Up to the 23 A/W season, in price and design aspects, I often considered MD or business aspects, which, at times, acted as a hindrance, but ever since I became conscious of overseas developments, I’ve decided to once remove my MD-oriented filter, in order to create a collection breaking free from all hindrances, filled with creativity to my heart’s content. Through this, the scope of items have expanded, and it has allowed me to deepen my creations. In proof of this being a positive factor in my creative activities, the lace-slip dress I created without being overly conscious of daily life, received high praise at Paris as an eye-catching item.
You have been participating in Rakuten Fashion Week TOKYO consecutively, presenting a show 3 times. Do you intend to continue presenting shows here on?
Shows are effective in raising levels of acknowledgement, along with bring about new transactions with buyers who newly purchase our items after a show, and our customers look forward to it, so I intend to continue as long as the timing fits my schedule. I am also interested in presenting an installation overseas!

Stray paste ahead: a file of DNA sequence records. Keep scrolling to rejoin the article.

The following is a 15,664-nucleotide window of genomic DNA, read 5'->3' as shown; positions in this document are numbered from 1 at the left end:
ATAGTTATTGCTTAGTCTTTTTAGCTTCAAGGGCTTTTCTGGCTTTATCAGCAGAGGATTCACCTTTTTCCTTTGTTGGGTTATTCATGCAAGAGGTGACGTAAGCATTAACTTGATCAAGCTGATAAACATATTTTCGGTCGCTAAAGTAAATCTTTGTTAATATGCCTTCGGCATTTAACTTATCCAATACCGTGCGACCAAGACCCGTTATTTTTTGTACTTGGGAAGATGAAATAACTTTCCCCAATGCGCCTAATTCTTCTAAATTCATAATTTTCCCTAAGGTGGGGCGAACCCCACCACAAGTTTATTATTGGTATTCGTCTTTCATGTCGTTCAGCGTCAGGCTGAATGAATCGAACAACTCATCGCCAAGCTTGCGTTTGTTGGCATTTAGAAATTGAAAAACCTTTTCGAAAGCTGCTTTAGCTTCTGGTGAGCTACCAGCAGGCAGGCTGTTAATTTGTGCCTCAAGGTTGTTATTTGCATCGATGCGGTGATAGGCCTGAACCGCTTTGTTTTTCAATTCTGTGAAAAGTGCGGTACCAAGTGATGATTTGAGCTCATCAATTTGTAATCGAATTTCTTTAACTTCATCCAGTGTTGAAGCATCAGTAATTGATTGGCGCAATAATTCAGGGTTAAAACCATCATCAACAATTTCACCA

Please tell us about your future aspirations for the brand.
Because we’ve grown so rapidly, I am thinking the difficulty will be in keeping this position, and it is my wish to continue the brand steadily. I hope to continue evolving so that we may continue presenting a collection which our fans will continue to want, be happy about, every season. We have a goal of expanding our overseas sales, so for research and to gain inspiration, I am hoping to visit all sorts of countries to see and gain insight with my own eyes.
Is there anything you would like to challenge as a designer?
I have a goal of creating our own shop where customers can experience the brand in totality, including the space. I would also like to challenge myself in categories such as inners and room wear, in which I am having difficulty finding things I want.
Interview by Tomoko Kawasaki
Photography by Daichi Saito